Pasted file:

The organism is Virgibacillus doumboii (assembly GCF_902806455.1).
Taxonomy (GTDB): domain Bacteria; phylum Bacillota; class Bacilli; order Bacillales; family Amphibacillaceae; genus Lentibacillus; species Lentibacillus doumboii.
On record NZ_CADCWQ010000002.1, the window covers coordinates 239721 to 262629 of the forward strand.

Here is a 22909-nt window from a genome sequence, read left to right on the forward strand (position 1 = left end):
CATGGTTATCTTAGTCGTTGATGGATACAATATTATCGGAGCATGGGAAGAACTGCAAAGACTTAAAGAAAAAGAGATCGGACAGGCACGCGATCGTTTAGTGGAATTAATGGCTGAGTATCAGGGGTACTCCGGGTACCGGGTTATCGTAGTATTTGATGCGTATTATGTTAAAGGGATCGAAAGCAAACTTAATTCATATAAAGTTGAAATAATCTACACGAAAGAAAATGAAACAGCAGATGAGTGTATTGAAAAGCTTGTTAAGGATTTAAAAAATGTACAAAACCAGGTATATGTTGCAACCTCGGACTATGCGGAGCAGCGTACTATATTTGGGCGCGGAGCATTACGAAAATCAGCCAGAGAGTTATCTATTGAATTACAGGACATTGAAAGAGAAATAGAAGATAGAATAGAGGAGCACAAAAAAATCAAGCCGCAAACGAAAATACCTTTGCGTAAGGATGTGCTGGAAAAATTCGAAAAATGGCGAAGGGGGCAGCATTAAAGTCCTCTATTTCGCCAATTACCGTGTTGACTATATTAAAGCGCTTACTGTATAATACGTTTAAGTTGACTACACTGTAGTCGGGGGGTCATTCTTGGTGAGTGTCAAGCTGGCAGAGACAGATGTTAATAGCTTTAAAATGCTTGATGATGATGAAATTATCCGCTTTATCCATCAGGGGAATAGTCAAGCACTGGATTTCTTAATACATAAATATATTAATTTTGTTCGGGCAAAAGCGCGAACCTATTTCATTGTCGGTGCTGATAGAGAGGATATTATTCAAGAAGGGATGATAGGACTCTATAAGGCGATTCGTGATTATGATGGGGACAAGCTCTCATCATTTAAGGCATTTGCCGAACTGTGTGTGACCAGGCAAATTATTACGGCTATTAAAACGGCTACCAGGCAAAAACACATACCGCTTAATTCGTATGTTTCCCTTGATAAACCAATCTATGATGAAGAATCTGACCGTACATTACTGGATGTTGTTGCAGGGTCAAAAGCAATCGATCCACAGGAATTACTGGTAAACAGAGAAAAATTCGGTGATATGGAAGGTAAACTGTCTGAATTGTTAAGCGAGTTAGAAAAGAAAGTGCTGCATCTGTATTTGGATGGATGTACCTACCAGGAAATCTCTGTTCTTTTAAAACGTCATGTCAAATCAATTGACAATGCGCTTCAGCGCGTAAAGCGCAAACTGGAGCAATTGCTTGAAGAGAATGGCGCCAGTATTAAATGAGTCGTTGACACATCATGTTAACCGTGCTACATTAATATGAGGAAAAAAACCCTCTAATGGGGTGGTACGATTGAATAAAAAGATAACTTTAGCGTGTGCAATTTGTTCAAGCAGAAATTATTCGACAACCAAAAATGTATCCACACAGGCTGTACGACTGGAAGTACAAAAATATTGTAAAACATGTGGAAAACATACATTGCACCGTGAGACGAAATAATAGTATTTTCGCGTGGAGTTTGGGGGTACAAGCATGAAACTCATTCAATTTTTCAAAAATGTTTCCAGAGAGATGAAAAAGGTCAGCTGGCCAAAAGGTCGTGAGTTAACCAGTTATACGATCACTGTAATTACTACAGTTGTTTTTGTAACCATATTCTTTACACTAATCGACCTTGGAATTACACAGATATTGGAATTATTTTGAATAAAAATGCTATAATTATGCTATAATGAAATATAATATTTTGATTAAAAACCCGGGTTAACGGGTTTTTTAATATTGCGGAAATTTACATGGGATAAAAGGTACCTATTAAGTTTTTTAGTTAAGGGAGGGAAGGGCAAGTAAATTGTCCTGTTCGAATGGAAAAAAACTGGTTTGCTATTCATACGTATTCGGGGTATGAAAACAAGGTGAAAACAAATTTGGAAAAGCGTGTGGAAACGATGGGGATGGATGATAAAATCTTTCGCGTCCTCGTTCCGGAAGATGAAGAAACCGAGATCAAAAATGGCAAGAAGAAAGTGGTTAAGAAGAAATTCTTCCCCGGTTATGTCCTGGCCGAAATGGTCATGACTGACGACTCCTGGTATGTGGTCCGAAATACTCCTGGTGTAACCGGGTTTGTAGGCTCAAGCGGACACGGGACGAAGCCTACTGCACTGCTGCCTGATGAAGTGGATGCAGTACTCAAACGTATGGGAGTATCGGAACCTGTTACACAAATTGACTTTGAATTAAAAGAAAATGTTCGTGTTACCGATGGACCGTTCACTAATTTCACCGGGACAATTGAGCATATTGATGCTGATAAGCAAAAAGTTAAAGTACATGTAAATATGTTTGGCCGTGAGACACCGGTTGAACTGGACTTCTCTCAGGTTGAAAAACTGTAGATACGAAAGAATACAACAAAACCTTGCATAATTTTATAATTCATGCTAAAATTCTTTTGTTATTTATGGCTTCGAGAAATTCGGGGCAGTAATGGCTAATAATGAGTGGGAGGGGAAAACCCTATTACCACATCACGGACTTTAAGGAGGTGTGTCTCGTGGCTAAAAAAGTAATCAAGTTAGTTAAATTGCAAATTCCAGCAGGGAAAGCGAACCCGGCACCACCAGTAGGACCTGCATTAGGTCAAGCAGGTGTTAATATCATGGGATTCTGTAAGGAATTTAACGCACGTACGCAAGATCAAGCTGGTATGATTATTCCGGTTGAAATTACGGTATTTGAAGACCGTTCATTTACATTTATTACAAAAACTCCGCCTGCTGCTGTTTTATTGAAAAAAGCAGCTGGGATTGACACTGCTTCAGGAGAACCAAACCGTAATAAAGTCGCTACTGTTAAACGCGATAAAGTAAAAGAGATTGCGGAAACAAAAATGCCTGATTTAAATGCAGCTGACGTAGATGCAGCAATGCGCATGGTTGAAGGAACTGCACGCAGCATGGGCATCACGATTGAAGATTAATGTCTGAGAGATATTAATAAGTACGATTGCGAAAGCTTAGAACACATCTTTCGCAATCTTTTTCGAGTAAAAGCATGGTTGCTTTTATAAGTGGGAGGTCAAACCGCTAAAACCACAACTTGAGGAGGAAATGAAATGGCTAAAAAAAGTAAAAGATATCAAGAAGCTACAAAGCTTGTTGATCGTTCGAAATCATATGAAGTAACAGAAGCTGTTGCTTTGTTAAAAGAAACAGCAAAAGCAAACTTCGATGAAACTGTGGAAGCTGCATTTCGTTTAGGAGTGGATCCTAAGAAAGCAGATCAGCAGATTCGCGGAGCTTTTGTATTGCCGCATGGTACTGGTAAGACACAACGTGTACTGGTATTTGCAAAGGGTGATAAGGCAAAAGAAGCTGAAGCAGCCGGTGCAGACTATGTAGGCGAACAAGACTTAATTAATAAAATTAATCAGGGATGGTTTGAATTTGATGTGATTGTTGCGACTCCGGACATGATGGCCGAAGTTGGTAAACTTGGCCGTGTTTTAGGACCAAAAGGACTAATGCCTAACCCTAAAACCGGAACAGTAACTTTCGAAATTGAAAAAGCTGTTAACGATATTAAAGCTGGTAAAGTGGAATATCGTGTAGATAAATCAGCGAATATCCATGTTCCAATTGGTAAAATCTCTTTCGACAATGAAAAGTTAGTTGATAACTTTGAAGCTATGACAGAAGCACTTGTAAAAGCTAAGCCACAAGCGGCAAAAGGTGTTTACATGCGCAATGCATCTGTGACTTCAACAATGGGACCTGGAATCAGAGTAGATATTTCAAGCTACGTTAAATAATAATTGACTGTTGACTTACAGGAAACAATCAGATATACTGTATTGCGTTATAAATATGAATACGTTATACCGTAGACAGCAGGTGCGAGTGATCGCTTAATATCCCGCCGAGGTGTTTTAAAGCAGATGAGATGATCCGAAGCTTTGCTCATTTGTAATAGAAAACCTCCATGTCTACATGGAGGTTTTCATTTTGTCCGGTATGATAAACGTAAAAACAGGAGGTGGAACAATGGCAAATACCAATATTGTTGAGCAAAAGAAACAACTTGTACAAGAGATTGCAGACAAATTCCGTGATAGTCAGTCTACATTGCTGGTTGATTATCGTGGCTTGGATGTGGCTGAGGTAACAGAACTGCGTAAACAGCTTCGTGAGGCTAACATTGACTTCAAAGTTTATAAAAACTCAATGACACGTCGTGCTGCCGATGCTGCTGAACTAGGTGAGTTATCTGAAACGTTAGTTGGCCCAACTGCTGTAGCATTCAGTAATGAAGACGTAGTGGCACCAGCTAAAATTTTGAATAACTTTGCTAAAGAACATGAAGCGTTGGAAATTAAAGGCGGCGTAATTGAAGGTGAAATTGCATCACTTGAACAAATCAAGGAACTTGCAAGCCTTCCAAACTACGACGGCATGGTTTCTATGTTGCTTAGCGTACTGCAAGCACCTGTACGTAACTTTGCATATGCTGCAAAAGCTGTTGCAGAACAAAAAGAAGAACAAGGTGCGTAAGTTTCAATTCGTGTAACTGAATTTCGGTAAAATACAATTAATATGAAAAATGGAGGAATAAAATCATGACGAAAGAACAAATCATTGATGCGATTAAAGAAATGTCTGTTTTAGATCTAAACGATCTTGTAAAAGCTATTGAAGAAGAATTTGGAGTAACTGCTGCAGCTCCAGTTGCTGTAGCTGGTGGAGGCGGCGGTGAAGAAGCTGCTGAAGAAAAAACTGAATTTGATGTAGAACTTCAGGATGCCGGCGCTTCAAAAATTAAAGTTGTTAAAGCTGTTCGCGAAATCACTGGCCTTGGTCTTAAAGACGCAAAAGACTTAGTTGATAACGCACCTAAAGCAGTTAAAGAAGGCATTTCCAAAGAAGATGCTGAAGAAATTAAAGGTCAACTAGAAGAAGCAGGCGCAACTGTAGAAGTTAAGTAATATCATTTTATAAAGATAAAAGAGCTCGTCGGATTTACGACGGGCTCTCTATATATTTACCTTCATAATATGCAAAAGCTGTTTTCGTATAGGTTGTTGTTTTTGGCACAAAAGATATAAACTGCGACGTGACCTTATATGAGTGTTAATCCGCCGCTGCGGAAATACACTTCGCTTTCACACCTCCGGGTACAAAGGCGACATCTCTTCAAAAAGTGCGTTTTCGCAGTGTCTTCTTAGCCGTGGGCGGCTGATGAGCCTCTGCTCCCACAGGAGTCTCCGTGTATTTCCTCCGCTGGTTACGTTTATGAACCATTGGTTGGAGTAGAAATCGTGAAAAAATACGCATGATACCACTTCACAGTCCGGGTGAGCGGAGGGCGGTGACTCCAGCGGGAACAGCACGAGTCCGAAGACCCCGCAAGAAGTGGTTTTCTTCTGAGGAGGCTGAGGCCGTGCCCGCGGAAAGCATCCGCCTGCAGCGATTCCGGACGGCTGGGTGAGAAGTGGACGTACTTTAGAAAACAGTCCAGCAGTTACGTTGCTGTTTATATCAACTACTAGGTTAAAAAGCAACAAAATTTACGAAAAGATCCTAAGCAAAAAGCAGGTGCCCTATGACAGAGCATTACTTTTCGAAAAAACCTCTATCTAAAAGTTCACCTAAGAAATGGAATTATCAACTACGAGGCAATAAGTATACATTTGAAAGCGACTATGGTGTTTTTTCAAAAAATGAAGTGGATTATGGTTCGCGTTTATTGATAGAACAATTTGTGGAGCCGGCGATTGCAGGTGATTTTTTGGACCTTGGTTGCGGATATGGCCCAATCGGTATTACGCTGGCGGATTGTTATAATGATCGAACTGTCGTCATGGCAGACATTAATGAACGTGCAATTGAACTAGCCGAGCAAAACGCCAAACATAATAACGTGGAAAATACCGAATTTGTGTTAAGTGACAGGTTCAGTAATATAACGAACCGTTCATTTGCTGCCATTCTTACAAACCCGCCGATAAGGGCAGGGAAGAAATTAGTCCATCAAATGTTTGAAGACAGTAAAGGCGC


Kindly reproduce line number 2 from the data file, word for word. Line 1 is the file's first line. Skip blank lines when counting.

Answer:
Taxonomy (GTDB): domain Bacteria; phylum Bacillota; class Bacilli; order Bacillales; family Amphibacillaceae; genus Lentibacillus; species Lentibacillus doumboii.